Streaming replication with PostgreSQL 10
In this post, i will explain how to setup a streaming replication with PostgreSQL 10. I will not explain how to install PostgreSQL 10 on your system.
My setup is :
- master server : ip 172.17.0.2
- slave server : ip 172.17.0.3
Generate a self signed certificate, see my previous post
Setup SSL on PostgreSQL:
Copy your private key and your certificate in the directory of your choice. Be carefull that the postgresql user can read them (usually user postgres on Linux or _postgresql on OpenBSD)
Edit the file postgresql.conf and change these lines:
ssl = on ssl_cert_file = '/etc/ssl/postgresql/cert/server.crt' ssl_key_file = '/etc/ssl/postgresql/private/server.key'
Of course, change the directory by yours. If you don’t specify a directory but only the filename, PostgreSQL will search them in the PGDATA directory.
```sql postgres=# CREATE ROLE replicate WITH REPLICATION LOGIN ; CREATE ROLE postgres=# set password_encryption = 'scram-sha-256'; SET postgres=# \password replicate Enter new password: Enter it again: ```
Verify that your PostgreSQL server listen on your interface. Edit postgresql.conf and change this line
#listen_addresses = 'localhost'
something like this `bash sten_addresses = '*' r sten_addresses = 'xxx.xxx.xxx.xxx'
Change the parameters for the streaming replication in postgresql.conf
wal_level = replica max_wal_senders = 3 # max number of walsender processes wal_keep_segments = 64 # in logfile segments, 16MB each; 0 disables
If you think that the number you put in wal_keep_segments is enough, you can stop here. But if you are not sure, you should configure the archive_mode' to store the wal segments.
```bash archive_mode = on archive_command = 'rsync -a %p postgres@slave:/home/postgresql_wal/%f' # placeholders: %p = path of file to archive # %f = file name only ```
The archive_command will copy the wal segments on a directory that must be accessible by the standby server. In the example above, i use the rsync command to copy them directly on the standby itself.
**Warning** : if, like me, you use *rsync*, be sure to configure the ssh access by keys !!
Now allow your slave(s) to connect to the master. Edit pg_hba.conf and add something like this:
hostssl replication replicate xxx.xxx.xxx.xxx/yy scram-sha-256
place *xxx.xxx.xxx.xxx/yy* by the ip of your slave or maybe by the subnet used by your slave if you want to have many.
- Restart your master server
Stop postgresql on the slave
Edit your postgresql.conf and pg_hba.conf and report the changes you made on the master (like this, your slave will have the same configuration and could act as a master)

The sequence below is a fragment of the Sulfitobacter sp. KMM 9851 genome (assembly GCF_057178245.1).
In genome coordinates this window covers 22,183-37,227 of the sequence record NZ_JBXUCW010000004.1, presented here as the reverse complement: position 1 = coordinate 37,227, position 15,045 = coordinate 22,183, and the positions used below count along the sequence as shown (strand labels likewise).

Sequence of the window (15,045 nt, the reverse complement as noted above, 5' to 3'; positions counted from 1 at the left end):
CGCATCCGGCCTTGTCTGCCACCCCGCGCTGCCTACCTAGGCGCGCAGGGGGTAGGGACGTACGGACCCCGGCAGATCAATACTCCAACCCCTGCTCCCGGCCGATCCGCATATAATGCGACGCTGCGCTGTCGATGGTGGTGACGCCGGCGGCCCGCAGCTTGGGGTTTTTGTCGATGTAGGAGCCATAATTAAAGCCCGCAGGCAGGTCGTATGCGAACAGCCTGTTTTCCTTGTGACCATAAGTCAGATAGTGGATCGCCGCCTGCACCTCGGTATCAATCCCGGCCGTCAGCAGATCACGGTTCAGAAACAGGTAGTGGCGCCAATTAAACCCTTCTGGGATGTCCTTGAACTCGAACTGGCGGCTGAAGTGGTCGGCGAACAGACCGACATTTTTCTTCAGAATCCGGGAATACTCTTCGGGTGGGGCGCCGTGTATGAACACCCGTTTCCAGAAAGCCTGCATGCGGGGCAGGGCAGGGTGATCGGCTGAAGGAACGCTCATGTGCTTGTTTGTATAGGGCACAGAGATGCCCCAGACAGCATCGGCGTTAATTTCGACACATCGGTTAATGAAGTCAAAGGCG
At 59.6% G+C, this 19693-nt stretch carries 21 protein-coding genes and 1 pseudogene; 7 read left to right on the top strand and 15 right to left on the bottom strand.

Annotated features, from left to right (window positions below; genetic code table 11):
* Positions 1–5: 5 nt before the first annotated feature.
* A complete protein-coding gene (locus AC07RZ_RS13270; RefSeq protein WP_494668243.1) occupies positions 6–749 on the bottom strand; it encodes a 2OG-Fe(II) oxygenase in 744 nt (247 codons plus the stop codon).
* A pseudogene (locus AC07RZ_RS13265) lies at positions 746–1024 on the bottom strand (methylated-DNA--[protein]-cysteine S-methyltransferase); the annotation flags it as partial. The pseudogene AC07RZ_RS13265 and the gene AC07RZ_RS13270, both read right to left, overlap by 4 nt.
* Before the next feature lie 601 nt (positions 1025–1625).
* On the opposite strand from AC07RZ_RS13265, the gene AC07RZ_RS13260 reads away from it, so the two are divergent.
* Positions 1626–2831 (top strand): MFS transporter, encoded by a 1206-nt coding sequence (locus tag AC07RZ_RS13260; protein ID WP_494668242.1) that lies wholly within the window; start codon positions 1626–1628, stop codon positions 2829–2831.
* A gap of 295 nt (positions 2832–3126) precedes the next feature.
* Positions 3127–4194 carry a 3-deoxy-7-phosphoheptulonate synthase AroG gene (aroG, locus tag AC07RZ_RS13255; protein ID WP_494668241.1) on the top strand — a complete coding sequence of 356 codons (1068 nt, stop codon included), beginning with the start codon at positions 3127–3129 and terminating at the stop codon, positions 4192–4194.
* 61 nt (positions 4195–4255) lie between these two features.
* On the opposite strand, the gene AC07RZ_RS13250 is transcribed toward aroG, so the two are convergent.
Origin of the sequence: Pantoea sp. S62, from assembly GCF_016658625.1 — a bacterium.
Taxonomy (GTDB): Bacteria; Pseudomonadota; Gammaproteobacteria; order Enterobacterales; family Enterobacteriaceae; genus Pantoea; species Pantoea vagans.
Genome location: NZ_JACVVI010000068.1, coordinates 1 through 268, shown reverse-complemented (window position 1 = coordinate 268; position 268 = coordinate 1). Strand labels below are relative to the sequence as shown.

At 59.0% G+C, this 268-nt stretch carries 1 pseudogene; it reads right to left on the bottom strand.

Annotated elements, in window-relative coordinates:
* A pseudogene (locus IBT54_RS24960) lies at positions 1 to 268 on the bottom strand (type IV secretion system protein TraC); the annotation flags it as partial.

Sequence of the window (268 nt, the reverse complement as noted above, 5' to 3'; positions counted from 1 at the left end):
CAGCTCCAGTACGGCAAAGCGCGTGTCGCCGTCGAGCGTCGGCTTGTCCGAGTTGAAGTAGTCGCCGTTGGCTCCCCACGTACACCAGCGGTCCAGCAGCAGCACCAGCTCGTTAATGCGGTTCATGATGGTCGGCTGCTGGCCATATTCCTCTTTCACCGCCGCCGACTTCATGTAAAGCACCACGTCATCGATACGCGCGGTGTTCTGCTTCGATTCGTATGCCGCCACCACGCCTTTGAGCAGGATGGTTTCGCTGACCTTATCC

Edit your postgresql.conf and change this line :
hot_standby = on
Go to your PGDATA directory and delete all the files. WARNING : if the files postgresql.conf and pg_hba.conf are in this directory, you must backup them (same for the certificate files)
Now we will copy all the data from the master with the pg_basebackup command. You must run this command as the postgresql user (postgres on Debian, _postgresql on OpenBSD for example)
# su - postgres $ pg_basebackup -h 172.17.0.2 -D /var/lib/postgresql/10/main/ -P -U replicate --wal-method=stream Password: 23908/23908 kB (100%), 1/1 tablespace
Now, all your master’s data are copied on the slave.
Now create a file recovery.conf in your PGDATA directory
standby_mode = 'on' primary_conninfo = 'host=172.17.0.2 port=5432 user=replicate password=MySuperPassword' trigger_file = '/tmp/MasterNow' #restore_command = 'cp /home/postgresql_wal/%f "%p"'
Here is an explanation for each line :
* standby_mode=on : specifies that the server must start as a standby server * primary_conninfo : the parameters to use to connect to the master * trigger_file : if this file exists, the server will stop the replication and act as a master * restore_command : this command is only needed if you have used the archive_command on the master
Start the postgresql server
2018-03-11 19:08:55.777 UTC  LOG: listening on IPv4 address "127.0.0.1", port 5432
2018-03-11 19:08:55.777 UTC  LOG: could not bind IPv6 address “::1”: Cannot assign requested address 2018-03-11 19:08:55.777 UTC  HINT: Is another postmaster already running on port 5432? If not, wait a few seconds and retry. 2018-03-11 19:08:55.786 UTC  LOG: listening on Unix socket “/var/run/postgresql/.s.PGSQL.5432” 2018-03-11 19:08:55.820 UTC  LOG: database system was interrupted; last known up at 2018-03-11 18:58:20 UTC 2018-03-11 19:08:56.023 UTC  LOG: entering standby mode 2018-03-11 19:08:56.034 UTC  LOG: redo starts at 0/4000028 2018-03-11 19:08:56.039 UTC  LOG: consistent recovery state reached at 0/40000F8 2018-03-11 19:08:56.040 UTC  LOG: database system is ready to accept read only connections 2018-03-11 19:08:56.071 UTC  LOG: started streaming WAL from primary at 0/5000000 on timeline 1 ```
Your slave is ready !
You can see the replicate user on the master server :
postgres=# select * from pg_stat_activity where usename = 'replicate' ;
-[ RECORD 1 ]—-+—————————— datid | datname | pid | 9134 usesysid | 16384 usename | replicate application_name | walreceiver client_addr | 172.17.0.3 client_hostname | client_port | 45234 backend_start | 2018-03-11 19:08:56.049113+00 xact_start | query_start | state_change | 2018-03-11 19:08:56.071363+00 wait_event_type | Activity wait_event | WalSenderMain state | active backend_xid | backend_xmin | query | backend_type | walsender ```